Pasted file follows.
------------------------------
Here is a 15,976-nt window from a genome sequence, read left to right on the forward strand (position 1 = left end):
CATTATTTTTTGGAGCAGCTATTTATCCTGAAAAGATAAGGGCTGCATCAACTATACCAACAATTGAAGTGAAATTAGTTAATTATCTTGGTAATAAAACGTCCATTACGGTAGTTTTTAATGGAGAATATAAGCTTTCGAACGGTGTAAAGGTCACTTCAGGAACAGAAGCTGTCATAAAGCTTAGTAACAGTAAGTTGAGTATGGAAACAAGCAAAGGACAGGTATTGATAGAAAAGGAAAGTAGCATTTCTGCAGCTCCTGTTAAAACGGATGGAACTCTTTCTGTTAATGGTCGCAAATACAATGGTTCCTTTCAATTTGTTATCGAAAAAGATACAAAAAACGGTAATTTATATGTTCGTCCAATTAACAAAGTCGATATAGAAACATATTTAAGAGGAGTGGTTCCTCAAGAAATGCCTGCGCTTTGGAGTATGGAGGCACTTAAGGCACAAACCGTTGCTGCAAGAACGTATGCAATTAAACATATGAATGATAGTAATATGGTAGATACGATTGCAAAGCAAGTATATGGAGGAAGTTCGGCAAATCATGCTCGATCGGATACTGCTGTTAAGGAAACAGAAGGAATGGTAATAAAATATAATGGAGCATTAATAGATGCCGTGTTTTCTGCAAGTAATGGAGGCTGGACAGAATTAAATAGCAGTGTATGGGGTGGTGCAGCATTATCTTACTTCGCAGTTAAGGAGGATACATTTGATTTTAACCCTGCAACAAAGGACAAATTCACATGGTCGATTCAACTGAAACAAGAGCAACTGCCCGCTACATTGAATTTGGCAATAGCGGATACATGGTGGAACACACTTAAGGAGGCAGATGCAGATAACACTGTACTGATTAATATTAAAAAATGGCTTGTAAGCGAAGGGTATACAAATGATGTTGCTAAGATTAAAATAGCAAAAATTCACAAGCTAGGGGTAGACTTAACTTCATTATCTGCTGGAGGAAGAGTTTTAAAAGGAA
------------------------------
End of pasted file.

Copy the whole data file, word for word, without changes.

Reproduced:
Here is a 15,976-nt window from a genome sequence, read left to right on the forward strand (position 1 = left end):
CATTATTTTTTGGAGCAGCTATTTATCCTGAAAAGATAAGGGCTGCATCAACTATACCAACAATTGAAGTGAAATTAGTTAATTATCTTGGTAATAAAACGTCCATTACGGTAGTTTTTAATGGAGAATATAAGCTTTCGAACGGTGTAAAGGTCACTTCAGGAACAGAAGCTGTCATAAAGCTTAGTAACAGTAAGTTGAGTATGGAAACAAGCAAAGGACAGGTATTGATAGAAAAGGAAAGTAGCATTTCTGCAGCTCCTGTTAAAACGGATGGAACTCTTTCTGTTAATGGTCGCAAATACAATGGTTCCTTTCAATTTGTTATCGAAAAAGATACAAAAAACGGTAATTTATATGTTCGTCCAATTAACAAAGTCGATATAGAAACATATTTAAGAGGAGTGGTTCCTCAAGAAATGCCTGCGCTTTGGAGTATGGAGGCACTTAAGGCACAAACCGTTGCTGCAAGAACGTATGCAATTAAACATATGAATGATAGTAATATGGTAGATACGATTGCAAAGCAAGTATATGGAGGAAGTTCGGCAAATCATGCTCGATCGGATACTGCTGTTAAGGAAACAGAAGGAATGGTAATAAAATATAATGGAGCATTAATAGATGCCGTGTTTTCTGCAAGTAATGGAGGCTGGACAGAATTAAATAGCAGTGTATGGGGTGGTGCAGCATTATCTTACTTCGCAGTTAAGGAGGATACATTTGATTTTAACCCTGCAACAAAGGACAAATTCACATGGTCGATTCAACTGAAACAAGAGCAACTGCCCGCTACATTGAATTTGGCAATAGCGGATACATGGTGGAACACACTTAAGGAGGCAGATGCAGATAACACTGTACTGATTAATATTAAAAAATGGCTTGTAAGCGAAGGGTATACAAATGATGTTGCTAAGATTAAAATAGCAAAAATTCACAAGCTAGGGGTAGACTTAACTTCATTATCTGCTGGAGGAAGAGTTTTAAAAGGAA